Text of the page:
Alabama voters are one step closer to voting on whether to create a state lottery for education and casinos like the one the Poarch Band of Creek Indians (PCI) want to build in either DeKalb or Jackson counties due to proximity to Chattanooga.
Earlier this week, a constitutional amendment by Sen. Jim McClendon, R-Springville, passed the Alabama Senate by a vote of 23-9. On Thursday, SB319 was referred to the House of Representatives committee on Economic Development and Tourism.
In Alabama, a constitutional amendment must be passed by a 60% vote in each house of the state legislature during one session to appear on the ballot during the November 2022 general election. A 1999 referendum to create a state lottery and to earmark the resulting revenue for use in education failed to pass 54% to 46%.
McClendon’s bill originally did not include casinos, but six new resort properties are in the version that passed the Senate, including current operators in Birmingham, Mobile, Greene County, Macon County and Houston County. Enabling bills spelling out the specifics about how the lottery and casinos would operate, how the funds will be used, and other details were passed in advance of McClendon’s bill.
Gov. Kay Ivey would need to negotiate a compact with the Poarch Band of Creek Indians.
Revenue from a lottery would be directed toward college scholarships distributed based on merit, need and workforce conditions.
Net revenue from casinos would expand high-speed internet, rural health care and mental health care across the state, according to the bills.
Currently, 45 states allow lotteries, including all four that border Alabama. The bill establishes a state gaming commission to regulate gambling, which local legislators have said is already happening without citizens benefiting from millions in generated licensing fees.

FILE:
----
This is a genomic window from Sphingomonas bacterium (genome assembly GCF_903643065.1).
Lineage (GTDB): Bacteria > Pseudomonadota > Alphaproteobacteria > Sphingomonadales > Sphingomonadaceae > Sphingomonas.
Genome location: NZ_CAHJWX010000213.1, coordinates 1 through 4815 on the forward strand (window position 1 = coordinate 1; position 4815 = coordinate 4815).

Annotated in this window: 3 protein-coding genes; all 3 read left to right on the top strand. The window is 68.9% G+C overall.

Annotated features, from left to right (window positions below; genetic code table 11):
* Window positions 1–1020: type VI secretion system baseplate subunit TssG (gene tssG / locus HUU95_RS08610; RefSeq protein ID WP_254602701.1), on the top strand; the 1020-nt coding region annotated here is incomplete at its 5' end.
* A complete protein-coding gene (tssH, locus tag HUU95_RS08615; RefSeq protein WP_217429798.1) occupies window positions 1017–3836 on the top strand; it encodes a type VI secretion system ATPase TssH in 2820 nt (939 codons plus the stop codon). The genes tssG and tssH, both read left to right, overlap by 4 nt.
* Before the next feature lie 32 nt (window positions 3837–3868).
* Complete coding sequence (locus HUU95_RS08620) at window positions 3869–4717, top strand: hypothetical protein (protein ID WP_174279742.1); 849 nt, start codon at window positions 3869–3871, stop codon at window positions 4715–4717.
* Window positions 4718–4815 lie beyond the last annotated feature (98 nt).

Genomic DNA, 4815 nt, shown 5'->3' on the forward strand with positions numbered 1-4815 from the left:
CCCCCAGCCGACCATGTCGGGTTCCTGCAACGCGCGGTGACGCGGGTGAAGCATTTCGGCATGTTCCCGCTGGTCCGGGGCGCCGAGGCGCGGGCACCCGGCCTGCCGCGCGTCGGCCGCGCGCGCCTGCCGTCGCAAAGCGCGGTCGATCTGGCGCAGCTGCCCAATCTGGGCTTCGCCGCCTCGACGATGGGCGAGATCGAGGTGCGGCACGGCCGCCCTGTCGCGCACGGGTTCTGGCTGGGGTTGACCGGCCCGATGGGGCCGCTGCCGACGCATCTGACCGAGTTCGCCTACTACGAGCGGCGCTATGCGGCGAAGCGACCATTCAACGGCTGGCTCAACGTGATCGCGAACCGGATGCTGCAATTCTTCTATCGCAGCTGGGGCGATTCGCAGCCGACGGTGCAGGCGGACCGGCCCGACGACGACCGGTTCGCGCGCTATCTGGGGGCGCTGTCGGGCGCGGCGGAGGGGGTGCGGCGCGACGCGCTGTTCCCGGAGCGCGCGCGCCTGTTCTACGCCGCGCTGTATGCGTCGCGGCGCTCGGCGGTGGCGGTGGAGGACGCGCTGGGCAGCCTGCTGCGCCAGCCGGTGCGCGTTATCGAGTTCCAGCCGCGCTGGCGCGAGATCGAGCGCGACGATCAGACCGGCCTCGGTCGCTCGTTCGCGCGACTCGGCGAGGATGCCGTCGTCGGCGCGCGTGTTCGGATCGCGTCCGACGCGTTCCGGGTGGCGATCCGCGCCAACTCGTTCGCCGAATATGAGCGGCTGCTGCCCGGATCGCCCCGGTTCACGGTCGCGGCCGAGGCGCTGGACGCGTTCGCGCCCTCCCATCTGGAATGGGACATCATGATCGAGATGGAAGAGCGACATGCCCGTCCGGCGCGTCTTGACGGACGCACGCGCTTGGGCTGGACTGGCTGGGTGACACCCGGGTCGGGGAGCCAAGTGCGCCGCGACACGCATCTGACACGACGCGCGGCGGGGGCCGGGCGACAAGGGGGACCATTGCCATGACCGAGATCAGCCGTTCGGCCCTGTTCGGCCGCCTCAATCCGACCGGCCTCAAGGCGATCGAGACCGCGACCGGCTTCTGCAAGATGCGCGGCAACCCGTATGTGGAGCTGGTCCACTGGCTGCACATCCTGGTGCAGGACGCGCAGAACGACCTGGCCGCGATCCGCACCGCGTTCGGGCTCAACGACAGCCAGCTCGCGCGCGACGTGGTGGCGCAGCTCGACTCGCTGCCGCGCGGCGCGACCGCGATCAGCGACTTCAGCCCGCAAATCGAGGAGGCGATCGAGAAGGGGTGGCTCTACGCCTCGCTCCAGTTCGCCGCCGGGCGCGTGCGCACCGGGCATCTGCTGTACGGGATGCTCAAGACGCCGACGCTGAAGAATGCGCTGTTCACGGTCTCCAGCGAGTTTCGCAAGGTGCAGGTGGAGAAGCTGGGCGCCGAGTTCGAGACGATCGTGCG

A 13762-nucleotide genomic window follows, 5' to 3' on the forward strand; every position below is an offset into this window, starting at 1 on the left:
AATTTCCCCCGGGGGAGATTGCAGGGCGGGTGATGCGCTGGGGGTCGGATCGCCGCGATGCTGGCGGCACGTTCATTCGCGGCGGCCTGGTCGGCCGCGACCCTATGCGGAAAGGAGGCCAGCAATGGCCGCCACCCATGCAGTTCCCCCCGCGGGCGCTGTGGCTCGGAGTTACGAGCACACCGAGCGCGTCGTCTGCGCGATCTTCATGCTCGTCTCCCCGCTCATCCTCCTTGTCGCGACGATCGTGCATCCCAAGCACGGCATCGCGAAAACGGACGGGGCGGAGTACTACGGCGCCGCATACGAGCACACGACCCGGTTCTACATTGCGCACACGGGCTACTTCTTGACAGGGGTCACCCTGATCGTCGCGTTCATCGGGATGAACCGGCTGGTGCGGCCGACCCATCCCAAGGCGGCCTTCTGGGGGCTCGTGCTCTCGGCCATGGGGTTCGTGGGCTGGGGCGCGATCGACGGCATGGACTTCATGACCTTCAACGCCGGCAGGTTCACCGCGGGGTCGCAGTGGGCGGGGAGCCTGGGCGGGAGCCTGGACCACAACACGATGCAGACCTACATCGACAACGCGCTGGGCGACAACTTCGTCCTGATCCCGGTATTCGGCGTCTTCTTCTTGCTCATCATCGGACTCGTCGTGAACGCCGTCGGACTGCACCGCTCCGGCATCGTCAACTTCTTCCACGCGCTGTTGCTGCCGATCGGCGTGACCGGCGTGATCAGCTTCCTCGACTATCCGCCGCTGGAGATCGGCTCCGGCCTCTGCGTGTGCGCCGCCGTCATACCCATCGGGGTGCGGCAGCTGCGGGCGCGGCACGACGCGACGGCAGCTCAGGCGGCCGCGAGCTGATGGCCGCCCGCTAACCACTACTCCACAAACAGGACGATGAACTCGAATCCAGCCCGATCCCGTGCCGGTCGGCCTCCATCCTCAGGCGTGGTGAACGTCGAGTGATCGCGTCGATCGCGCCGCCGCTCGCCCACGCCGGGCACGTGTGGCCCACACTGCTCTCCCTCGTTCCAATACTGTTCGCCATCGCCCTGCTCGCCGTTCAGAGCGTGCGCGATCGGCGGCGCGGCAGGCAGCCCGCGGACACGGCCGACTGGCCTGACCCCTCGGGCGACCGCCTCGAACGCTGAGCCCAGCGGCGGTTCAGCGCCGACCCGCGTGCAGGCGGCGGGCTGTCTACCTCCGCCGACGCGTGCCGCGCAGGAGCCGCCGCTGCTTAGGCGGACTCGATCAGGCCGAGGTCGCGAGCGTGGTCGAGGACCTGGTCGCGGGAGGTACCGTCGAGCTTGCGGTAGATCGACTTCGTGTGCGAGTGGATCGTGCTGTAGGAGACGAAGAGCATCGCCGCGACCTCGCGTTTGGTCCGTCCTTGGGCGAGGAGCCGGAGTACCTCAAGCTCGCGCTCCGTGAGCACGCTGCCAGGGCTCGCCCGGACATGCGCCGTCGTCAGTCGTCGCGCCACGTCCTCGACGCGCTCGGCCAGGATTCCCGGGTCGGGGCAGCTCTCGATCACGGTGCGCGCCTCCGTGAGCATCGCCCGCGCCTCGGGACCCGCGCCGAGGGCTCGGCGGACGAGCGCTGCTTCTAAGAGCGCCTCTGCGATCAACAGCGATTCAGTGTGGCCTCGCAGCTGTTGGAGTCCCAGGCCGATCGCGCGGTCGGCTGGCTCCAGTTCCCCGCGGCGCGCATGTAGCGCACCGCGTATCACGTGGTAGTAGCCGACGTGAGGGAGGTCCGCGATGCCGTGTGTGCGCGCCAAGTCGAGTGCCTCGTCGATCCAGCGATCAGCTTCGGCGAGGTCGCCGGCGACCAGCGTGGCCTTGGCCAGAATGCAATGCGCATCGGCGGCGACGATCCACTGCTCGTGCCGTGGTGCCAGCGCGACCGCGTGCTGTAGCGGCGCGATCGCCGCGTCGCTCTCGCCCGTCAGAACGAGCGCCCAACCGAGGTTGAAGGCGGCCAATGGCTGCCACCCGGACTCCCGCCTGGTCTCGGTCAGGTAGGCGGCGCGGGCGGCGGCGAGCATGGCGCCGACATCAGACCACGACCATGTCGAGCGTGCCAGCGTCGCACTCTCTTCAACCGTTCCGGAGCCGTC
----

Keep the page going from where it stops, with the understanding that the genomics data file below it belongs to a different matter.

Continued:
In a March interview with The Times-Journal, Wind Creek Hospitality VP of Business Development Arthur Mothershed said PCI – the only federally recognized tribe in Alabama -- has “put out feelers” on multiple parcels of land in DeKalb and Jackson counties where a resort could be constructed. He said they find northeast Alabama very attractive because of its proximity to Chattanooga, where a lottery exists but casinos can’t operate. It’s likely that a site would be located alongside a major artery like I-59 or US- 72.
He estimated a Northeast Alabama casino could employ about 2,500 people during the construction phase and generate another 2,000 jobs operating the gaming, hotels, restaurants and facilities. Mothershed said they would possibly build between 500 and 1,000 new luxury hotel rooms to accommodate guests like their existing Wind Creek casino properties in Montgomery, Wetumpka, and Atmore.
Voting in favor of the legislation were Dist. 8 State Sen. Steve Livingston and Dist. 10 State Sen. Andrew Jones, both of whom represent DeKalb County.
“We want to control it and capture the revenue off of that,” Livingston said during a recent Zoom meeting with local officials. “The one thing that people have asked for overwhelmingly is the right to vote. There are 27 Alabama counties that border Tennessee, Georgia, Mississippi and Florida, where gambling is legal and regulated. How much money are we losing in gasoline and groceries they’re buying while they are across state lines spending their money there? It’s a matter of regulating what’s already happening.”
In the same virtual setting, Alabama House Majority Leader Rep. Nathaniel Ledbetter, R-Rainsville, said he thought Alabamians deserve the right to vote.
“I’ve told senators… we’ll see what we can do with it,” Ledbetter said during that call. “But it’s very important for people to understand that we’ve already got gaming in our state. We don’t have the ability to regulate it like we should. The governor’s Study Group on Gambling Policy wants to set up a gaming commission so we can properly regulate it… On day one, we would potentially get between $100-$200 million right off the bat in tax money that’s already being generated by those casinos that we’re not currently receiving. There are a lot of challenges and opposition to it. There will be a lot of conversation, which there should be. I don’t think you can ever go wrong by letting people vote.”